- Format: Live online expert-led classes
- Ages: 5+ years old
- Cost: 8 Free classes
Where as the first two programs offer coding lessons and instructions for all sorts of programming languages for kids, Scratch is focused on just one language - its own. Scratch coding is a great option for kids ages 8 and up, interested in learning how to code. It's a free, online kids coding platform developed by MIT Media Lab that uses their own proprietary block-based programming language. Which means that instead of typing out lines of code, children can drag and drop pre-written blocks to create programs. This makes it easier for students to learn the fundamental concepts of programming in a more visual and interactive way.
Similar to Code.org there are a number of self-guided tutorials children can pursue to learn this language, and create fun games and animations. Students can also get ideas and be inspired to create by checking out the projects uploaded by other Scratch community members. For every project, kids are able to select to See Inside the project, so they can examine how the code was made. They're also able to Remix any project - basically copy their project and then build on top of it and creatively edit and customize it to their liking.
Scratch has also been recognized as an effective educational tool by numerous organizations, including the National Science Foundation and the European Schoolnet.
- Format: Interactive coding interface with tutorials
- Ages: 8+ years old (younger students can try ScratchJr)
- Cost: Totally free
Teach Your Kids to Code
To teach kids programming, there are a million paths toward success, but consistent effort is the best way to progress on any of them. So setting aside dedicated time each day, to do something coding related - attached to a habit your student already has, will set you up well. For example, if they already have a habit of eating a snack after school, add coding practice in right after that.
We recommend easing your child into coding if you want to build a lifelong love of Computer Science. With beginners, it’s important not to overwhelm them and to meet each child where they are. At the end of the day, learning to code will be challenging for everyone, but a growth mindset and having fun are the keys to building habits of perseverance and curiosity.
Salman Khan, the founder of Khan Academy, once wrote an article, “The Learning Myth: Why I’ll Never Tell My Son He’s Smart,” in which he encourages parents to shift from a fixed mindset of intelligence to a growth mindset. A fixed attitude assumes that some kids have natural talent and intelligence in some subjects and not others: the world is divided into smart people and dumb people. Khan totally rejects this idea. Instead the key to gaining mastery is perseverance, problem solving, and communication. With these tools, anybody can learn anything! As parents, one challenge is to praise your children for working hard to solve problems as they learn to code.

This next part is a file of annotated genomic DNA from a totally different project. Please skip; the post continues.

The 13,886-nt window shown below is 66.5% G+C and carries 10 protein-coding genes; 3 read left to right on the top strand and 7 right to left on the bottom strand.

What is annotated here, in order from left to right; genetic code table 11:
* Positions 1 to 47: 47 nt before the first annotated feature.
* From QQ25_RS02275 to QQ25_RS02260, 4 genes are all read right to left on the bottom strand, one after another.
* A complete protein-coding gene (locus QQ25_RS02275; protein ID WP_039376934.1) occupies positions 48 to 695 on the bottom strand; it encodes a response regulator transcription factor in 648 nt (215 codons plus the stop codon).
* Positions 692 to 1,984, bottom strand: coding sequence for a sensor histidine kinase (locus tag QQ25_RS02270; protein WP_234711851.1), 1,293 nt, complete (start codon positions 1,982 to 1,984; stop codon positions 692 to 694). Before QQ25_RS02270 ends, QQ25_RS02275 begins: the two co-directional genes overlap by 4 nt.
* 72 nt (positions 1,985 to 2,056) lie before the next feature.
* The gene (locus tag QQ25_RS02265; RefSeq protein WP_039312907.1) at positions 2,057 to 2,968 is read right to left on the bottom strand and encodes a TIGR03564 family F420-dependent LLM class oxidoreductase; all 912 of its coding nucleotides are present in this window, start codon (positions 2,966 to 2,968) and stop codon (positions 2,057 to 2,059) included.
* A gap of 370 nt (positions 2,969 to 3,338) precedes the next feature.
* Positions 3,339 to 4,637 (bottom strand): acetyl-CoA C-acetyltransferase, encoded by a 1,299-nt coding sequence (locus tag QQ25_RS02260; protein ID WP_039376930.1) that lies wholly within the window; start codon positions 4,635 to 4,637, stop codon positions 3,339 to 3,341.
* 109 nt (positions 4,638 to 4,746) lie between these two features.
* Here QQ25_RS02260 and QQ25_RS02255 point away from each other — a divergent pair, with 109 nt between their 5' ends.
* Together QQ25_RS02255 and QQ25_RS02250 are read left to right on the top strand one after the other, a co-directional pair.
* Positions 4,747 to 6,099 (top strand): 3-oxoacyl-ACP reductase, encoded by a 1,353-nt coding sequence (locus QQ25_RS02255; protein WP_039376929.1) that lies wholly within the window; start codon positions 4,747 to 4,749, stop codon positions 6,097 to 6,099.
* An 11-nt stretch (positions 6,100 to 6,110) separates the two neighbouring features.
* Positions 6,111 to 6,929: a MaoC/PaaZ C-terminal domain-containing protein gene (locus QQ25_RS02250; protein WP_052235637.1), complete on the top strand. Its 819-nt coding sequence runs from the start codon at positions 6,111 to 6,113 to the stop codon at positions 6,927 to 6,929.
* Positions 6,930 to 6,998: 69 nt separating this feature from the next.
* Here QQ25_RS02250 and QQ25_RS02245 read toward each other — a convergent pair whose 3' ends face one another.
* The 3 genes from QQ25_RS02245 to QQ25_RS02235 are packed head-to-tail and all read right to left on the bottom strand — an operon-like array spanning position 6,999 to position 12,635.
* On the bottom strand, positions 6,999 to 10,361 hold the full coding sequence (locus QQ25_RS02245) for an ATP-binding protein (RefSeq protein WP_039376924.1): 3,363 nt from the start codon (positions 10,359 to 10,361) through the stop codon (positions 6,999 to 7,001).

Beyond that, scaffolding is a crucial pedagogical tool for any subject, but it is especially important in CS. Kids will need to begin with understanding what coding is, where it is used, and how to perform simple commands. If kids begin with a desire to create the next Minecraft, they might get overwhelmed or frustrated by the sheer complexity of larger programs.
Finally, help them make and learn what they want to! Often times that's games - games as diverse as a Super Mario game to a mini-golf game to a Roblox game. Gaming has been shown to improve the educational outcomes of high school students. So while gaming at the expense of school could be bad, placing boundaries is part of a parents’ responsibility. Going one step further, if you encourage kids to game while encouraging them to learn the code that makes the game, you could be opening the door to one of the most in-demand professions in the world today and certainly in the future! Here are some easy games to code if you'd like to begin your lessons with a game in mind.
Now You Know How to Code for Kids
Starting your child's coding journey can be intimidating, especially if you don't have a coding background yourself. But now that you know a few helpful resources, you can begin encouraging your child to learn. Be sure to stay involved and ask questions about how their projects are coming along, what they're learning, and what they're finding frustrating. Get started today with a live online coding lesson for kids!